I used to view this film with sheer joy. It is now bittersweet. In Hook we find Williams at his most playful. Whatever demons this man kept at bay were not present here. Perhaps this was filmed well before his battle with depression was at hand. In spite of Williams personal struggles, this film is the celebration of a master at the top of his craft. When combined with a stellar cast, cheerful score and Spielberg at the helm, it's pretty hard to miss.  

Run home, Jack. Run home. 

The Magnificent Seven (2016) film review

Year: 2016
Running Time: 132 minutes
Director: Antoine Fuqua
Writers: Akira Kurosawa, Shinobu Hashimoto and Hideo Oguni (based on the screenplay by) , Nic Pizzolatto and Richard Wenk (screenplay)
Cast: Denzel Washington, Chris Pratt, Ethan Hawke, Peter Sarsgaard, Vincent D'Onofrio, Byung-hun Lee, Manuel Garcia-Rulfo, Martin Sensmeier, Haley Bennet, Matt Bomer, Luke Grimes

The Magnificent Seven opens in Australian cinemas on September 29 and is distributed by Sony Pictures. Now showing in the United States.

The Magnificent Seven is a throwback to the traditional westerns of yesteryear that ticks all the boxes of what makes a film of it's genre successful. When her town of Rose Creek is taken over by savage gunmen and her husband shot and killed in front of her, Emma Cullen (Haley Bennett) tries to find the right men to bring justice to her hometown. She finds her emancipator in Sam Chisolm (Denzel Washington), who sets out to assemble a group of highly skilled and dangerous men to take on Bartholomew Bogue (Peter Sarsgaard) and his band of men to bring Rose Creek to peace again.

The 2016 Magnificent Seven wears the title of remake loosely, as it doesn't greatly resemble the 1960 film of the same name starring Steve McQueen, Yul Brynner and Charles Bronson that it is based on. This is actually surprising considering how Antoine Fuqua's film is nostalgic as it feel like the westerns of Hollywood's Golden Age. However, as is expected of all remade films with any type of action, it likes to show off what can now be done in the cinematography and special effects department.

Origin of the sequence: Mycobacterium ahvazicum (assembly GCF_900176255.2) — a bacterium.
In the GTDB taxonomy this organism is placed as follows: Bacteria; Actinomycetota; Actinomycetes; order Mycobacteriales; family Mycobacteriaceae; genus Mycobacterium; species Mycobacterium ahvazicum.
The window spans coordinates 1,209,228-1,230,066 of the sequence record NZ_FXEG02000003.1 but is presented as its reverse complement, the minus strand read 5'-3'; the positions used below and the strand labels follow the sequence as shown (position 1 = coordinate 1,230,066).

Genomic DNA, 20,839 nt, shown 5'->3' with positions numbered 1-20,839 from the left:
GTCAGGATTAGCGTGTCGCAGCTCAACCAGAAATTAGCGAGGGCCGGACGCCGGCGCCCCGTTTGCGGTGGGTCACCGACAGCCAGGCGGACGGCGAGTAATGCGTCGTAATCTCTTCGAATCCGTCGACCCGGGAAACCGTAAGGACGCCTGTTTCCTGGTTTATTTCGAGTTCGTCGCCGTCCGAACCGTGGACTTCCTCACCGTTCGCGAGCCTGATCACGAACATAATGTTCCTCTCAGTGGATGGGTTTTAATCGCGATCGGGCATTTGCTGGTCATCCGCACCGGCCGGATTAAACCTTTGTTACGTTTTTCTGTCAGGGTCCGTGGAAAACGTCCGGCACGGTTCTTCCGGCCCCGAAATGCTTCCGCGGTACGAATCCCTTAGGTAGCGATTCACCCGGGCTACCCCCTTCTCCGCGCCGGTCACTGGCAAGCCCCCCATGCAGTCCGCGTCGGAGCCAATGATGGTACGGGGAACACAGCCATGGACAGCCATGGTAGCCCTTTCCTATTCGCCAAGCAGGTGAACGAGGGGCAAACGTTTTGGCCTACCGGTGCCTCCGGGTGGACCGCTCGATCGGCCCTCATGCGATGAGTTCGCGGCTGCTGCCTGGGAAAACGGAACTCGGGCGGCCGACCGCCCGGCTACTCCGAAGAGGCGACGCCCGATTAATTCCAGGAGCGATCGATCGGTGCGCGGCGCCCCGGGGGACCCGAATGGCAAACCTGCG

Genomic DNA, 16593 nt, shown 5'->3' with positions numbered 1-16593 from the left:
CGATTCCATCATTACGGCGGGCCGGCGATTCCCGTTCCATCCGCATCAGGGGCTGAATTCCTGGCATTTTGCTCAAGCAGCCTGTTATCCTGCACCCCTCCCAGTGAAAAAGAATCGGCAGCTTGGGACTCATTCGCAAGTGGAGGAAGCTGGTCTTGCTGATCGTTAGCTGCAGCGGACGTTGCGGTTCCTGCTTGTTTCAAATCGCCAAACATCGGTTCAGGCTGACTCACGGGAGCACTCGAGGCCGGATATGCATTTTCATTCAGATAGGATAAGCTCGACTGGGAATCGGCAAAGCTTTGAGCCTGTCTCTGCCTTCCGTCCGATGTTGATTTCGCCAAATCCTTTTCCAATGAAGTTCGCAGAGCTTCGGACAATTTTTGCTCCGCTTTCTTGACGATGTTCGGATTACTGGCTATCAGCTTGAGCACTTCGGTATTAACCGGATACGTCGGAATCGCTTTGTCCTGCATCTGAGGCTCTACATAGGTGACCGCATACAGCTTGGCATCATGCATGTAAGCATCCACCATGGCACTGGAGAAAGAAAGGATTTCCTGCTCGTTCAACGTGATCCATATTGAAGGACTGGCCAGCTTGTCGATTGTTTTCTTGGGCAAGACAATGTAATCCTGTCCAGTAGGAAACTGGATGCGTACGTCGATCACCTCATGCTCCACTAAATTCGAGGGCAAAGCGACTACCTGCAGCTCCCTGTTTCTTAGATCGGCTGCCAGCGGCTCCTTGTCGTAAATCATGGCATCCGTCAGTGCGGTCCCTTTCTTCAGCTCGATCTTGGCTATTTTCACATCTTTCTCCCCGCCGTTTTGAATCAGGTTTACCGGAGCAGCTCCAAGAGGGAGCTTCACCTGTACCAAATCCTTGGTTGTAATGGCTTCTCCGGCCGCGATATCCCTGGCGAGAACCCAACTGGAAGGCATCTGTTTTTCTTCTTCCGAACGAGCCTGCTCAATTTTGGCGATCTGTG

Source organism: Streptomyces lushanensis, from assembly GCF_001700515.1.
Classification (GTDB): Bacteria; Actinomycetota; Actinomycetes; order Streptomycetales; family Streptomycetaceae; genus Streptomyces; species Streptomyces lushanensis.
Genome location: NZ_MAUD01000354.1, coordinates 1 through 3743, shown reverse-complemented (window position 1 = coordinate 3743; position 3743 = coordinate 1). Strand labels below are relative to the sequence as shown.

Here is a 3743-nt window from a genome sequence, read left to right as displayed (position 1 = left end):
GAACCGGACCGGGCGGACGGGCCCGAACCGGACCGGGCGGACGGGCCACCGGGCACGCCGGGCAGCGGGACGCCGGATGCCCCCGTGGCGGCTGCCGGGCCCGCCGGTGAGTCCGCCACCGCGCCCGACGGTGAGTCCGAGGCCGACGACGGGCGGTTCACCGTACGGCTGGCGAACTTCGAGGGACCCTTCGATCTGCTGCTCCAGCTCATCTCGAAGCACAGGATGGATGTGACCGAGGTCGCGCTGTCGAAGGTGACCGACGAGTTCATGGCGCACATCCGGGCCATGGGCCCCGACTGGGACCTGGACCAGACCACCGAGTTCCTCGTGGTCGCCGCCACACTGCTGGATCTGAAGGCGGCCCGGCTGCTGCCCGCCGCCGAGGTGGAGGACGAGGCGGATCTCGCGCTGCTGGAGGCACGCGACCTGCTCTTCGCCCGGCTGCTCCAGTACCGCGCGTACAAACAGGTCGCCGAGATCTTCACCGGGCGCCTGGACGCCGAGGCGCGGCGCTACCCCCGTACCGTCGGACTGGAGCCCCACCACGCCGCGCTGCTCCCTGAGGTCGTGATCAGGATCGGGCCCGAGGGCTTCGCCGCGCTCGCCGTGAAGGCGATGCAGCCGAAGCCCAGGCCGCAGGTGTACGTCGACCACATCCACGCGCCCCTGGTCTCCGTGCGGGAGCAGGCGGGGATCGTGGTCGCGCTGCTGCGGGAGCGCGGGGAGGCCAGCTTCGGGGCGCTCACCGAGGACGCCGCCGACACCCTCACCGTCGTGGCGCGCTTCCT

And show off it does. There are plenty of impressive sweeping shots of the American west that bring out how attractive it is rather than how brutal. Fuqoa is particularly fond of setting up his cast for hero shots, which usually come when introducing a character or end of the film and are in this case spread out throughout the whole movie. Again, some of these shots are rather impressive such as the seven walking into the sunset (a stereotypical shot for a film of it's genre), but it is more overkill than artistic.

However, the grandest moment of The Magnificent Seven is the fight for Rose Creek. It's battle is exactly what you crave from a western genre film with plenty of action, suspense, unpredictability and heartbreak. The first half of the film (with the exception of the opening scene) coasts along without too much to marvel at, but the promise of and lead up to the final shoot out is superb....and this is no spoiler at all to speak about. The final shoot-out is an accepted piece of a western film, and the plot of The Magnificent Seven lets one know early on that this is where the film is headed.

There isn't too great an attempt of character development for any of the main players besides the basics and what they have done in the past month or so, but each player has a solid and distinctive personality. Despite it being The Magnificent Seven, it is basically Denzel Washington and Chris Pratt being the two of the most magnificence. The two are presented in the film as rock star-like figures and it is them that drive the film. Washington is very good and a real presence on screen as the leader of the seven, Sam Chisolm. His attitude is intriguing and he embodies the cowboy ring-leader with ease and class.